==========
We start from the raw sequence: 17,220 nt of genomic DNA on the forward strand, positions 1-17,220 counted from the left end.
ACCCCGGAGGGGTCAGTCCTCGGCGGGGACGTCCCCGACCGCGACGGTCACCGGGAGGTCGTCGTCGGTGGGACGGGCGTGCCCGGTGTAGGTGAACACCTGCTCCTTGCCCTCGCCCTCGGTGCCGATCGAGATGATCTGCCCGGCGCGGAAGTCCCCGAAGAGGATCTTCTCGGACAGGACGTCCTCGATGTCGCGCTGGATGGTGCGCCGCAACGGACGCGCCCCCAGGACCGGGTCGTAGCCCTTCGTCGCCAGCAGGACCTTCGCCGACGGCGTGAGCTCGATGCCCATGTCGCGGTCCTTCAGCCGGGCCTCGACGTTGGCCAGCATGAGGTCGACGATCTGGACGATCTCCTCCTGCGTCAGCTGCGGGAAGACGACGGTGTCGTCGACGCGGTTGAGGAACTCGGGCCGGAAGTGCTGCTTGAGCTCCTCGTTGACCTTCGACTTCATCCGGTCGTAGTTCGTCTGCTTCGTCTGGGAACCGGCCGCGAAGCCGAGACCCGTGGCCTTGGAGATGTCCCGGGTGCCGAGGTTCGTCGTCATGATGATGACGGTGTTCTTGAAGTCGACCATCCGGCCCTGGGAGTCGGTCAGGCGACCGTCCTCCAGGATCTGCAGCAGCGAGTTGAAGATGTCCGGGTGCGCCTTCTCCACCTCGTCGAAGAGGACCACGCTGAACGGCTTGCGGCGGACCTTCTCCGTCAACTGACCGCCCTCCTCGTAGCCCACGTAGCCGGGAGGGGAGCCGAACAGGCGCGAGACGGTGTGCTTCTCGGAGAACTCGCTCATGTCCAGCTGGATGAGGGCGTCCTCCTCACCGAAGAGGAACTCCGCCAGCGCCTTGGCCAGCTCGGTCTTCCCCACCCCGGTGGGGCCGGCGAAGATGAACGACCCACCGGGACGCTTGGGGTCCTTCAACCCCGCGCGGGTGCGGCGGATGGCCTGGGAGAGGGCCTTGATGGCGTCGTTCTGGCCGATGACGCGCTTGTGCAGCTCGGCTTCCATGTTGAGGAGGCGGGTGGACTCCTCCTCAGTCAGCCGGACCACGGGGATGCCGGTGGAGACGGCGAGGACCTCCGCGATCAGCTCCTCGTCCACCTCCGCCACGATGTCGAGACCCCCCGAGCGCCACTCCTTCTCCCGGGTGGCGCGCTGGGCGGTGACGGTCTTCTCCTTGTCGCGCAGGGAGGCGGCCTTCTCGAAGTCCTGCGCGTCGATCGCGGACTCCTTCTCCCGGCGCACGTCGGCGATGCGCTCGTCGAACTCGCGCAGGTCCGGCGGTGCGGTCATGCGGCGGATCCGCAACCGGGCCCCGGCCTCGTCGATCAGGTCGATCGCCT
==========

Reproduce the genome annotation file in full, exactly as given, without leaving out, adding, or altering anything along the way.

We start from the raw sequence: 17,220 nt of genomic DNA on the forward strand, positions 1-17,220 counted from the left end.
ACCCCGGAGGGGTCAGTCCTCGGCGGGGACGTCCCCGACCGCGACGGTCACCGGGAGGTCGTCGTCGGTGGGACGGGCGTGCCCGGTGTAGGTGAACACCTGCTCCTTGCCCTCGCCCTCGGTGCCGATCGAGATGATCTGCCCGGCGCGGAAGTCCCCGAAGAGGATCTTCTCGGACAGGACGTCCTCGATGTCGCGCTGGATGGTGCGCCGCAACGGACGCGCCCCCAGGACCGGGTCGTAGCCCTTCGTCGCCAGCAGGACCTTCGCCGACGGCGTGAGCTCGATGCCCATGTCGCGGTCCTTCAGCCGGGCCTCGACGTTGGCCAGCATGAGGTCGACGATCTGGACGATCTCCTCCTGCGTCAGCTGCGGGAAGACGACGGTGTCGTCGACGCGGTTGAGGAACTCGGGCCGGAAGTGCTGCTTGAGCTCCTCGTTGACCTTCGACTTCATCCGGTCGTAGTTCGTCTGCTTCGTCTGGGAACCGGCCGCGAAGCCGAGACCCGTGGCCTTGGAGATGTCCCGGGTGCCGAGGTTCGTCGTCATGATGATGACGGTGTTCTTGAAGTCGACCATCCGGCCCTGGGAGTCGGTCAGGCGACCGTCCTCCAGGATCTGCAGCAGCGAGTTGAAGATGTCCGGGTGCGCCTTCTCCACCTCGTCGAAGAGGACCACGCTGAACGGCTTGCGGCGGACCTTCTCCGTCAACTGACCGCCCTCCTCGTAGCCCACGTAGCCGGGAGGGGAGCCGAACAGGCGCGAGACGGTGTGCTTCTCGGAGAACTCGCTCATGTCCAGCTGGATGAGGGCGTCCTCCTCACCGAAGAGGAACTCCGCCAGCGCCTTGGCCAGCTCGGTCTTCCCCACCCCGGTGGGGCCGGCGAAGATGAACGACCCACCGGGACGCTTGGGGTCCTTCAACCCCGCGCGGGTGCGGCGGATGGCCTGGGAGAGGGCCTTGATGGCGTCGTTCTGGCCGATGACGCGCTTGTGCAGCTCGGCTTCCATGTTGAGGAGGCGGGTGGACTCCTCCTCAGTCAGCCGGACCACGGGGATGCCGGTGGAGACGGCGAGGACCTCCGCGATCAGCTCCTCGTCCACCTCCGCCACGATGTCGAGACCCCCCGAGCGCCACTCCTTCTCCCGGGTGGCGCGCTGGGCGGTGACGGTCTTCTCCTTGTCGCGCAGGGAGGCGGCCTTCTCGAAGTCCTGCGCGTCGATCGCGGACTCCTTCTCCCGGCGCACGTCGGCGATGCGCTCGTCGAACTCGCGCAGGTCCGGCGGTGCGGTCATGCGGCGGATCCGCAACCGGGCCCCGGCCTCGTCGATCAGGTCGATCGCCT